Private Lenders’ Use of Analyst Earnings Forecasts When Establishing Debt Covenant Thresholds
55 Pages Posted: 13 Feb 2018
Date Written: January 2018
We examine whether lenders use analyst forecasts of the borrowing firm’s earnings when establishing covenant thresholds in private debt contracts. We find greater proximity between the analysts’ consensus earnings forecast and the future earnings performance required by the contract among borrowers whose analysts have historically issued accurate earnings forecasts, consistent with our hypothesis that lenders use analyst earnings forecasts when establishing debt covenant thresholds. These results are robust to firm and year fixed effects as well as an instrumental variable approach that addresses potential correlated omitted variables. We also find that the likelihood that the borrower violates a debt covenant following a decline in creditworthiness is increasing in the extent to which the debt covenant threshold is set closer to analyst expectations, suggesting that lenders’ use of analyst research increases the effectiveness of debt covenants in transferring contingent control rights following declines in creditworthiness. Our results provide new evidence on the role of sell-side analysts in debt contracting and inform the literature on the information used by lenders when establishing debt covenant thresholds.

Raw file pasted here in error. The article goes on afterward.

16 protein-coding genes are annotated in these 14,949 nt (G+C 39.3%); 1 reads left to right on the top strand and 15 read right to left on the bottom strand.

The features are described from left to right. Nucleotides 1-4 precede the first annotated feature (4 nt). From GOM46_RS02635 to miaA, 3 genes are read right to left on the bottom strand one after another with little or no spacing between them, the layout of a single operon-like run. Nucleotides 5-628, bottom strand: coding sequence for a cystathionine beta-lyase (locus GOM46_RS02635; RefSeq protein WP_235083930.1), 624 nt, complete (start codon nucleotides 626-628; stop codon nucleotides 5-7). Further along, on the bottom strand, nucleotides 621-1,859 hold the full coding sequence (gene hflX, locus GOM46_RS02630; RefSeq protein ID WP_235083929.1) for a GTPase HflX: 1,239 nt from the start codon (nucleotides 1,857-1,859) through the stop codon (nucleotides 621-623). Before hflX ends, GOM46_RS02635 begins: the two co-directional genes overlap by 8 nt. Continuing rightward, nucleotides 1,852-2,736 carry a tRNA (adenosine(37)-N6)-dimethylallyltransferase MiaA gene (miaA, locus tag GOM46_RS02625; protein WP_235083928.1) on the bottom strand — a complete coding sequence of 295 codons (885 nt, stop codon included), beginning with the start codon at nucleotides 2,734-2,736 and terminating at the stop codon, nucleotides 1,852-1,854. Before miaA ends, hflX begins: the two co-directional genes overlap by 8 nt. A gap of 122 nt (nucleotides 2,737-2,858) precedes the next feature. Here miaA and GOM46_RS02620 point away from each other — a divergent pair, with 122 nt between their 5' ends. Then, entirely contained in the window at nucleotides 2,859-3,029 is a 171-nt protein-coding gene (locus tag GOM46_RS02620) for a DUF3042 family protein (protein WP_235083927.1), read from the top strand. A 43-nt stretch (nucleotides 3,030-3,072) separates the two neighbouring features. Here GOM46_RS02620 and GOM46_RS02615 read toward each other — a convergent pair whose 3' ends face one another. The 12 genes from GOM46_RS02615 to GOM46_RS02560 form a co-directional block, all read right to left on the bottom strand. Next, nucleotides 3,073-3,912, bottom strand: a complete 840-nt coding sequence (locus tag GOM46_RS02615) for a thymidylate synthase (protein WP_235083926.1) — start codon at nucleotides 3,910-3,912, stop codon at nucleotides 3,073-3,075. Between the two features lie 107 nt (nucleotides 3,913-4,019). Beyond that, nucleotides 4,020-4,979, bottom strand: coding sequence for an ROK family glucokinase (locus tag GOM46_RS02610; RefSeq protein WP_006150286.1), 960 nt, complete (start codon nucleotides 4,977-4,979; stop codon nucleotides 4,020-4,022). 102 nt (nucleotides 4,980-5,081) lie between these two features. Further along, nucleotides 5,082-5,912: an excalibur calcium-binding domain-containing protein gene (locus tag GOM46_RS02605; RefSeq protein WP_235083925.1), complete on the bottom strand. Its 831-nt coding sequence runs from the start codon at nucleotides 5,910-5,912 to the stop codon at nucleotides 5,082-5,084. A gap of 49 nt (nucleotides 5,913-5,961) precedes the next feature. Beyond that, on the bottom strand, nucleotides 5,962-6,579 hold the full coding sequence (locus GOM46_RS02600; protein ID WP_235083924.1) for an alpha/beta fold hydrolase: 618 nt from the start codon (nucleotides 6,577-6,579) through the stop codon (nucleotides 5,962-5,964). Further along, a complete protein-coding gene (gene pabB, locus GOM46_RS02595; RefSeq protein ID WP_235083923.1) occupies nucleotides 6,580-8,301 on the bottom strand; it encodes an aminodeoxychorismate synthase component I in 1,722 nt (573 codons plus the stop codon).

Keywords: Analysts, earnings forecasts, debt covenants
JEL Classification: M40, M41, G20, G21
Suggested Citation: Suggested Citation